“What is the gospel?” The 9Marks blog asked the question and found that Christians who took the time to leave a response had very different answers. A quick survey of a dozen “What We Believe” pages on church websites will yield a dozen different explanations of the gospel. According to Greg Gilbert, an associate pastor for Capitol Hill Baptist Church, many of those explanations are not biblical. In his book, What Is the Gospel?, Gilbert turns to the Bible, specifically the sermons and writings of the apostles, as the ultimate authority for understanding the gospel. He writes, “We approach the task of defining the main contours of the Christian gospel by looking at what the earliest Christians said about Jesus and the significance of his life, death, and resurrection.” Many in this generation are confused about the Gospel, for our traditions, reasoning abilities, and personal experiences have lead us astray. Gilbert encourages us to do our duty to preserve the gospel in our generation.
He first visits Romans 1-4. In Romans, Gilbert explains the purpose of Paul’s writing and the main points he makes regarding the gospel in those opening chapters. Gilbert found that Paul asks and answers four key questions:
1)Who made us, and to whom are we accountable?
2) What is our problem? In other words, are we in trouble and why?
3) What is God’s solution to that problem? How has he acted to save us from it?
4) How do I – myself, right here, right now – how do I come to be included in that salvation? What makes this good news for me and not just for someone else?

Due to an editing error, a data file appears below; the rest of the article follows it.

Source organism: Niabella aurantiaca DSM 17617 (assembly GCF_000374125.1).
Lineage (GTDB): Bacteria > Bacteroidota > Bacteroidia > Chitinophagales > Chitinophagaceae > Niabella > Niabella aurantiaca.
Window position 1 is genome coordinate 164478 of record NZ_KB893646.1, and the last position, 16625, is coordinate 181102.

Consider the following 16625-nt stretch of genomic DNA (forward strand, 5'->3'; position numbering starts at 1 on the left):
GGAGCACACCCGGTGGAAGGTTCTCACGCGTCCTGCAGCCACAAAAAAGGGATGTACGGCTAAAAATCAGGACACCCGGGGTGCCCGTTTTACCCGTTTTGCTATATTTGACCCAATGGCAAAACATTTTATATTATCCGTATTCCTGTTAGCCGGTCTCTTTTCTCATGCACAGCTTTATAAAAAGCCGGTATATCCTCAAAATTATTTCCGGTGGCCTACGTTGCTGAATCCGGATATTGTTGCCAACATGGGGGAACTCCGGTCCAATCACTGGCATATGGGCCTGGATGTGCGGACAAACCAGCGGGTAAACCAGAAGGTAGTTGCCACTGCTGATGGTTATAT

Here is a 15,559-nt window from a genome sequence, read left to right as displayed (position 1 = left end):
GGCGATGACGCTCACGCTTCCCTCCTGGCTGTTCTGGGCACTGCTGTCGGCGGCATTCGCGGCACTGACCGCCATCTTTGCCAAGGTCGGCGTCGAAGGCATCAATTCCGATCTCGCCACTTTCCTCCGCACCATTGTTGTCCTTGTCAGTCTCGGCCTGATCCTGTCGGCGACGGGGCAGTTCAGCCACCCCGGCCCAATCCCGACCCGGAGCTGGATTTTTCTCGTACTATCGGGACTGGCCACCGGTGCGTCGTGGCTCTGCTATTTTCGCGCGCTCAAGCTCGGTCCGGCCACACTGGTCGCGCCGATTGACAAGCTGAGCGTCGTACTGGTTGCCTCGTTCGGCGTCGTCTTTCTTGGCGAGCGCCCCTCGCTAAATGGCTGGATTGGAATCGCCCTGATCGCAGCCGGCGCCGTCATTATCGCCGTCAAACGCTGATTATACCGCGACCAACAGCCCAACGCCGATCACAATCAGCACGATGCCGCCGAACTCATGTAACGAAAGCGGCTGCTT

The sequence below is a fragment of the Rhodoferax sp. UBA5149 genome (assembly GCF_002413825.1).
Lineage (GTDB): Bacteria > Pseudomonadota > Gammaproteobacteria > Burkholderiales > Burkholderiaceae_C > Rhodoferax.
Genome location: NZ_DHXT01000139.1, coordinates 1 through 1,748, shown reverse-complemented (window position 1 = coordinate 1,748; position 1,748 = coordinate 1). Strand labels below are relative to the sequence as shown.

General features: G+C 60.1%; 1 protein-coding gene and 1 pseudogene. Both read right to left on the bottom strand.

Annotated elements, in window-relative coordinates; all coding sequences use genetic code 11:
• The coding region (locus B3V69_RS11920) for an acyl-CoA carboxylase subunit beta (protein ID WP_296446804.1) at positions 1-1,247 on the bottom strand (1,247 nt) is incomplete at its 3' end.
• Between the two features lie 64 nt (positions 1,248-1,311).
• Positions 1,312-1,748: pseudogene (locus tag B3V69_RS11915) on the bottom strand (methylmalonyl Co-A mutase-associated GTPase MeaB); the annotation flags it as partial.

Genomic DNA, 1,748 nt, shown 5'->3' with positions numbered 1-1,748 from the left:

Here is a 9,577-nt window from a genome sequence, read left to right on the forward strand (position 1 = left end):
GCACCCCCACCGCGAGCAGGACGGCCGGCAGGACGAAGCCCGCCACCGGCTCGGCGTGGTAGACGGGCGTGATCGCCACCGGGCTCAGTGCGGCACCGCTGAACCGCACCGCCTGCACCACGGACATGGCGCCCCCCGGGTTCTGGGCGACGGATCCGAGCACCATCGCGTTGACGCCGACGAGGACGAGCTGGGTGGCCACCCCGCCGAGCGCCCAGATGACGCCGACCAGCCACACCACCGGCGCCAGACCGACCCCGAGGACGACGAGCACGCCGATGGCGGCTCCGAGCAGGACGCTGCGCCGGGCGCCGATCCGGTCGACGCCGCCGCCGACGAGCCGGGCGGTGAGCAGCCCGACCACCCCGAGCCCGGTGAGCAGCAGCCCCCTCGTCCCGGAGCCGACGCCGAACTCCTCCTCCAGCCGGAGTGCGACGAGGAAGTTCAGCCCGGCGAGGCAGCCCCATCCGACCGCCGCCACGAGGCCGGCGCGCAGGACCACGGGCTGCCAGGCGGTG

These four questions provide the frame for the rest of this book. Gilbert devotes one chapter to answering each question. In doing so, he explains the natures of God, man, and Jesus; he provides a detailed account of all that Christ accomplished for us on the cross; he explains why Christ’s sacrifice is sufficient and satisfactory to a holy God; he teaches what saving faith is and is not; and, finally, he discusses why Christianity stands alone among the world’s religions.
After answering the four questions, Gilbert continues by addressing what it means to be a part of God’s kingdom. He answers the questions, What does Scripture teach about the kingdom of God? He offers a brief explanation of what the Bible teaches regarding the kingdom of God, living in the now and not-yet, and how Christians are to love one another and long for the return of our King.
In What Is the Gospel?, Gilbert hopes for four things: that, as Christians read, they will swell with praise and joy when they consider all that Christ has accomplished for them; that they will become more confident to share the gospel with lost people; that they will serve their churches by making certain the full gospel is preached, sung, prayed, taught, proclaimed, and heard in every aspect of their church’s life; that the sharp contours of the gospel will be preserved, rather than sacrificed on the alter of making the gospel more palatable; and that unbelievers may read this book and be challenged to seriously consider the good news of Jesus Christ. Gilbert accomplishes all.
Each generation is faced with the task of preserving the Gospel, and, right now, too much of our generation is confused. This book will assist church leaders and laypeople in evaluating, on a corporate level and an individual level, their faithfulness to the Gospel. I can’t improve upon C.J. Mahaney’s blurb: “How I wish I could place this book in the hands of every pastor and church member.”